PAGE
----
Walter USA LLC has announced that Tiger-tec Silver, its high-performance aluminum oxide coating that has been boosting the productivity of its milling and turning inserts, is now available for its Xtra-tec Insert Drills as well. The addition of Tiger-tec Silver to the drills has been able to boost productivity, increase process reliability, and lower tooling costs.
The new coating combines high temperature wear resistance and superior toughness. This combination is desirable in any application but particularly in drilling. In drilling, the cutting edges must be able to withstand relatively high cutting speeds and forces at the outer edge, but these speeds and forces diminish as one approaches the center of the drill. In order to cope successfully and economically with such disparate and therefore difficult machining conditions, a cutting tool material that couples high temperature wear resistance with excellent toughness is required.
Tiger-tec Silver's heat resistant feature promotes higher productivity by allowing higher speeds, while its toughness promotes higher process reliability, both helping to lengthen tool life and reduce tooling costs.
The new coating is available with several insert materials. For example, the cutting materials WKP25S and WKP35S are suitable for all cast iron and steel materials. If extreme toughness at the drill center is required, as is often the case when machining ISO-P, ISO-M or ISO-S materials, Walter has a PVD coated center indexable insert made of the cutting tool material WXP40 as an alternative. This cutting material is designed for maximum toughness and guarantees optimum process reliability.
Related Glossary Terms
- aluminum oxide
Aluminum oxide, also known as corundum, is used in grinding wheels. The chemical formula is Al2O3. Aluminum oxide is the base for ceramics, which are used in cutting tools for high-speed machining with light chip removal. Aluminum oxide is widely used as coating material applied to carbide substrates by chemical vapor deposition. Coated carbide inserts with Al2O3 layers withstand high cutting speeds, as well as abrasive and crater wear.
- gang cutting ( milling)
gang cutting ( milling)
Machining with several cutters mounted on a single arbor, generally for simultaneous cutting.
- indexable insert
Replaceable tool that clamps into a tool body, drill, mill or other cutter body designed to accommodate inserts. Most inserts are made of cemented carbide. Often they are coated with a hard material. Other insert materials are ceramic, cermet, polycrystalline cubic boron nitride and polycrystalline diamond. The insert is used until dull, then indexed, or turned, to expose a fresh cutting edge. When the entire insert is dull, it is usually discarded. Some inserts can be resharpened.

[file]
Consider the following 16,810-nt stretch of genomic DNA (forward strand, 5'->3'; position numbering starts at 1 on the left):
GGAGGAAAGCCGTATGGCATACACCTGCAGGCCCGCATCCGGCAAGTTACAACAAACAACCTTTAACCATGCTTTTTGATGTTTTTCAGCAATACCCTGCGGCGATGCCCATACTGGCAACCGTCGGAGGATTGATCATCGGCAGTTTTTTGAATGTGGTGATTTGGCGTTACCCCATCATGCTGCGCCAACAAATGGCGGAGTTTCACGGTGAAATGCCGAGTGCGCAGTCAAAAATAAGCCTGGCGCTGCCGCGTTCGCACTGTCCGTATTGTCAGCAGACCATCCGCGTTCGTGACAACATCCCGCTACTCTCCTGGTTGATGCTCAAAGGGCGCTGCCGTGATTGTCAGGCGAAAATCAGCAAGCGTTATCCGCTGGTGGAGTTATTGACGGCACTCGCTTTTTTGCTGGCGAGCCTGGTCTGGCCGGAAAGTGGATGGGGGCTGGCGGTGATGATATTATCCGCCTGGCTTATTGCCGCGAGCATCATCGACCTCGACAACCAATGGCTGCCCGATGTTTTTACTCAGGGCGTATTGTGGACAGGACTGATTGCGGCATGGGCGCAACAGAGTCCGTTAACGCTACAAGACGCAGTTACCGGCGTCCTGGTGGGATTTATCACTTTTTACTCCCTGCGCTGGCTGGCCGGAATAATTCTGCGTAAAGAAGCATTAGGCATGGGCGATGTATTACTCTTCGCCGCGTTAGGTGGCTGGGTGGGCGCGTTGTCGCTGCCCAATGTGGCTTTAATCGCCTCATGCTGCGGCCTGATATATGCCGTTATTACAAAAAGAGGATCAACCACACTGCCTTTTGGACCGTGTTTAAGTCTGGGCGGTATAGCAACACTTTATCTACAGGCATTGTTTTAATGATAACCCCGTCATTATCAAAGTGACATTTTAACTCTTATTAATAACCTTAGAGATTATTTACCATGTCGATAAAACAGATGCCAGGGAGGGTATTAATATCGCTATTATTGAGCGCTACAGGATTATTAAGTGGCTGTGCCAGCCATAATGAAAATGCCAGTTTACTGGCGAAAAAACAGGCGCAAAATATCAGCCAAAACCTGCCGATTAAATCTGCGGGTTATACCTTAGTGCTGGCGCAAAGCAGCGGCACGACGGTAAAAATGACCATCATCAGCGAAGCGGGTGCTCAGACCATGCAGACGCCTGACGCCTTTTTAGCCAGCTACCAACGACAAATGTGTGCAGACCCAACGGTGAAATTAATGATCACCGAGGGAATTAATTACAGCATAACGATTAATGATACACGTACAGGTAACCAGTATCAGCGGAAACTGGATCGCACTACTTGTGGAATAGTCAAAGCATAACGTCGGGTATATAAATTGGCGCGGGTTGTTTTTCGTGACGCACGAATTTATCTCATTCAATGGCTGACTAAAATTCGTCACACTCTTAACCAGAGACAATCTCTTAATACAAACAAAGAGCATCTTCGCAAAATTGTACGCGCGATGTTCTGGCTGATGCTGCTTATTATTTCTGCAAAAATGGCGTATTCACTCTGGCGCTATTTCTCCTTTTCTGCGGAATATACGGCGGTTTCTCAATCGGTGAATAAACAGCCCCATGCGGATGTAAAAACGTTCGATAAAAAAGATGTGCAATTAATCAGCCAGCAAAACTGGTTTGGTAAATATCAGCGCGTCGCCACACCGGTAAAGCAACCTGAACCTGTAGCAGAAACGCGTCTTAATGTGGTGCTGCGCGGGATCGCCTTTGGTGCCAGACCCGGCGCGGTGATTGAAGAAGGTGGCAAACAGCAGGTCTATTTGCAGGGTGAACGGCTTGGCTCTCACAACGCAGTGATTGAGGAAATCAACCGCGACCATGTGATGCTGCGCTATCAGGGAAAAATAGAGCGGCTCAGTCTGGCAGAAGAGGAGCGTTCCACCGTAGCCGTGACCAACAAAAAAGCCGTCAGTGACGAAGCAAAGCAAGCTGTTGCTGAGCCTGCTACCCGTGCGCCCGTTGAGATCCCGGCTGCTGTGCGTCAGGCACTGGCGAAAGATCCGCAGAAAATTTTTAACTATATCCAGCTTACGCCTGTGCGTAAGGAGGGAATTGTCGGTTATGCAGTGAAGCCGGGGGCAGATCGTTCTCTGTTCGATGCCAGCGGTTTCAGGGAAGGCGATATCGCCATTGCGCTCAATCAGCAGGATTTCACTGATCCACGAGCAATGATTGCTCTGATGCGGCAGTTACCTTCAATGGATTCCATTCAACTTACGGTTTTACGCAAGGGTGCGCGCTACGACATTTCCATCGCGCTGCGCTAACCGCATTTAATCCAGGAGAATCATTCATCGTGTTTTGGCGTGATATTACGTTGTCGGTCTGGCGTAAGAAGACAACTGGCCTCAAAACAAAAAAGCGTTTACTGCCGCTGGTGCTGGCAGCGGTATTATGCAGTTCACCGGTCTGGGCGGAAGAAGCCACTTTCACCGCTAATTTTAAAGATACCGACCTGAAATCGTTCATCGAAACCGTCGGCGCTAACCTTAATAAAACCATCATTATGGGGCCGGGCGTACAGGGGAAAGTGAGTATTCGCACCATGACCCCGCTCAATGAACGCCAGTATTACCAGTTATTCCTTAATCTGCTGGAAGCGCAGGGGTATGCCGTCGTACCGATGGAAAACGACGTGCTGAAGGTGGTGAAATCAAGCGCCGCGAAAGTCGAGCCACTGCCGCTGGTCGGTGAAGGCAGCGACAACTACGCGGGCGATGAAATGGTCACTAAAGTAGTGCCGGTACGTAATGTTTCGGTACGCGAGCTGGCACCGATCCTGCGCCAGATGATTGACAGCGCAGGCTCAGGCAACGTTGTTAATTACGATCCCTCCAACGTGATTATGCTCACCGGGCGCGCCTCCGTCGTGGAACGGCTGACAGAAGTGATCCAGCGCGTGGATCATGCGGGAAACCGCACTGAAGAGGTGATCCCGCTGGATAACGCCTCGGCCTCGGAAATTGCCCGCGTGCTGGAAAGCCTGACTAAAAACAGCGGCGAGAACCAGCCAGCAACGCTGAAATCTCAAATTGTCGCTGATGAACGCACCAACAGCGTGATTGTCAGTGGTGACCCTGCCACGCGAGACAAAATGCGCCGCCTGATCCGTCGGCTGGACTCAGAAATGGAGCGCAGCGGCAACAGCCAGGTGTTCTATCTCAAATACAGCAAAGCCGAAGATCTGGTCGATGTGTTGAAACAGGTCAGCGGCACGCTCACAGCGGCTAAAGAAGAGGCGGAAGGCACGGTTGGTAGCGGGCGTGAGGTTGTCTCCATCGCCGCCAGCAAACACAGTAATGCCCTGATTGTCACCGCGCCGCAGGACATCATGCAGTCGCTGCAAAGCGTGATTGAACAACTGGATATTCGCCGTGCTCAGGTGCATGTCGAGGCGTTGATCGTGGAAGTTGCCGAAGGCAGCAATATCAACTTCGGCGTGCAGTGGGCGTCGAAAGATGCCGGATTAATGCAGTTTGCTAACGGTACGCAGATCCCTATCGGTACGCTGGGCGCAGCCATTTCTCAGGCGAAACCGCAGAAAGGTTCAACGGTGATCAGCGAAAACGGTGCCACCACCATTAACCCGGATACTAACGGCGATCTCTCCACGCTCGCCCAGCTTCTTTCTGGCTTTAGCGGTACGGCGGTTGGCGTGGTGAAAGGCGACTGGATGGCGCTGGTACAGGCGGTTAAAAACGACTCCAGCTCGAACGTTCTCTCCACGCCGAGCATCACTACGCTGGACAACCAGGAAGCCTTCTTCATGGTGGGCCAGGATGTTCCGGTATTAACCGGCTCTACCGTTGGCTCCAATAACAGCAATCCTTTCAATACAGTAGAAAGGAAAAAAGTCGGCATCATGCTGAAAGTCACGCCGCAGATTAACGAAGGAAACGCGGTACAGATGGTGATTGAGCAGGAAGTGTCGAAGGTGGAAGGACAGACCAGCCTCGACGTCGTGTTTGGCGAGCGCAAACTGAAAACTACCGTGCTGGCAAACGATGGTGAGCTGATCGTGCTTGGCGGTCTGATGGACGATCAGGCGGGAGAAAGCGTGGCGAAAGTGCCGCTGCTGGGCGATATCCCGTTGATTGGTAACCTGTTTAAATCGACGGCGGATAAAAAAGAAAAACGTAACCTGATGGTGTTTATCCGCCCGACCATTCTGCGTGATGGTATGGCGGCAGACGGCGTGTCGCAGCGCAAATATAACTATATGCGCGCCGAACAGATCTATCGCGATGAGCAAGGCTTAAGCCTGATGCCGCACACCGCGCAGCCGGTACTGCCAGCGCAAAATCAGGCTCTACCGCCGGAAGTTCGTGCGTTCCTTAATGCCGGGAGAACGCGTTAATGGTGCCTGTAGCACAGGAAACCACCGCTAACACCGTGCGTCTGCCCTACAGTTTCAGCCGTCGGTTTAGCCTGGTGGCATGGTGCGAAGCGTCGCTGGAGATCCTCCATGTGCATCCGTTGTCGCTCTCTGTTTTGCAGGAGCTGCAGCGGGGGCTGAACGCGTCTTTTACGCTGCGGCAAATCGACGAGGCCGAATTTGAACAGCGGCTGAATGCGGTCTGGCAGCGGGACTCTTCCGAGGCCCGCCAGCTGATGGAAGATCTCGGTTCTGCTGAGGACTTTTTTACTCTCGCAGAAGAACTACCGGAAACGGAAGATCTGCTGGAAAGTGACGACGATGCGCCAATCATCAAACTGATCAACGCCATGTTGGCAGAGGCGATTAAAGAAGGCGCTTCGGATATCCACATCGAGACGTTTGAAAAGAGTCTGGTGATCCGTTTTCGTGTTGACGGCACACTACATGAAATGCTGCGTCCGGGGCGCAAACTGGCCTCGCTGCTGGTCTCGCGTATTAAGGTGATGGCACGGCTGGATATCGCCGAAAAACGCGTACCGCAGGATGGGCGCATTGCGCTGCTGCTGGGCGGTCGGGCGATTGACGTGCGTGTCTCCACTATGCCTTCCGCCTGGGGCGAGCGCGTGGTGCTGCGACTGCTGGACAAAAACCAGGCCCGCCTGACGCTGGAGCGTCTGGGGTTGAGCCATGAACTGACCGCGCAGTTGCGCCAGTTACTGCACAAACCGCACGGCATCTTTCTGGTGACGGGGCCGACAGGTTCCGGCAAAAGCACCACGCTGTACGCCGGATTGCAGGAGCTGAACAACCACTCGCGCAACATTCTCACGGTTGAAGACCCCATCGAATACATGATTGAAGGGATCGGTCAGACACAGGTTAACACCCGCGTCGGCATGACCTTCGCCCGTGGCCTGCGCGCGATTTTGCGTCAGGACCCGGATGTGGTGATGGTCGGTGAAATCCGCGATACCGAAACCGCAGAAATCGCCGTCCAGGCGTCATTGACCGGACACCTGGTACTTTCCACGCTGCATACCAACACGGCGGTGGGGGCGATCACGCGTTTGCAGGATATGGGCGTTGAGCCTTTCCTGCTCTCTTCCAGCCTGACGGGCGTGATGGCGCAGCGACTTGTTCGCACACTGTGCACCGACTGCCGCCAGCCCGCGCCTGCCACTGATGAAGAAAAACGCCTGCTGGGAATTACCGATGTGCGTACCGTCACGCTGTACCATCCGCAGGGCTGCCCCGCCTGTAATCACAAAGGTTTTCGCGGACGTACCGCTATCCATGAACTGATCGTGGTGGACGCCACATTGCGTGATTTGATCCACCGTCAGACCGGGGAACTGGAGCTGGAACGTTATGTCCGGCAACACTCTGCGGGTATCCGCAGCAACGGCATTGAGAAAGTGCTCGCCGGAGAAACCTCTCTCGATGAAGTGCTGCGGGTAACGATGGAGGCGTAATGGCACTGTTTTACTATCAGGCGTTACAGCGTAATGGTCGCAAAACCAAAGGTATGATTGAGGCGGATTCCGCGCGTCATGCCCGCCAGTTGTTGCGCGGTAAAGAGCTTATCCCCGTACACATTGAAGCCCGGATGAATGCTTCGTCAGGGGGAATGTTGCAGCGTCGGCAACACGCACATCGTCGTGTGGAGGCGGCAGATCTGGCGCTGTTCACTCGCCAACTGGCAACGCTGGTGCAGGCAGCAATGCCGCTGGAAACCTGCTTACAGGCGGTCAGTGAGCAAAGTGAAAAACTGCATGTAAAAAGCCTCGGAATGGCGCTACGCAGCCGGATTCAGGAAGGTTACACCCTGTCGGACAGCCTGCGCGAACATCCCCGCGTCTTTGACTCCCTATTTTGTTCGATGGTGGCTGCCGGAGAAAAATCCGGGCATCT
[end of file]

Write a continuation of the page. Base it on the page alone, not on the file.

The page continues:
Machining operation in which metal or other material is removed by applying power to a rotating cutter. In vertical milling, the cutting tool is mounted vertically on the spindle. In horizontal milling, the cutting tool is mounted horizontally, either directly on the spindle or on an arbor. Horizontal milling is further broken down into conventional milling, where the cutter rotates opposite the direction of feed, or “up” into the workpiece; and climb milling, where the cutter rotates in the direction of feed, or “down” into the workpiece. Milling operations include plane or surface milling, endmilling, facemilling, angle milling, form milling and profiling.
- physical vapor deposition ( PVD)
physical vapor deposition ( PVD)
Tool-coating process performed at low temperature (500° C), compared to chemical vapor deposition (1,000° C). Employs electric field to generate necessary heat for depositing coating on a tool’s surface. See CVD, chemical vapor deposition.
Workpiece is held in a chuck, mounted on a face plate or secured between centers and rotated while a cutting tool, normally a single-point tool, is fed into it along its periphery or across its end or face. Takes the form of straight turning (cutting along the periphery of the workpiece); taper turning (creating a taper); step turning (turning different-size diameters on the same work); chamfering (beveling an edge or shoulder); facing (cutting on an end); turning threads (usually external but can be internal); roughing (high-volume metal removal); and finishing (final light cuts). Performed on lathes, turning centers, chucking machines, automatic screw machines and similar machines.
- wear resistance
Ability of the tool to withstand stresses that cause it to wear during cutting; an attribute linked to alloy composition, base material, thermal conditions, type of tooling and operation and other variables.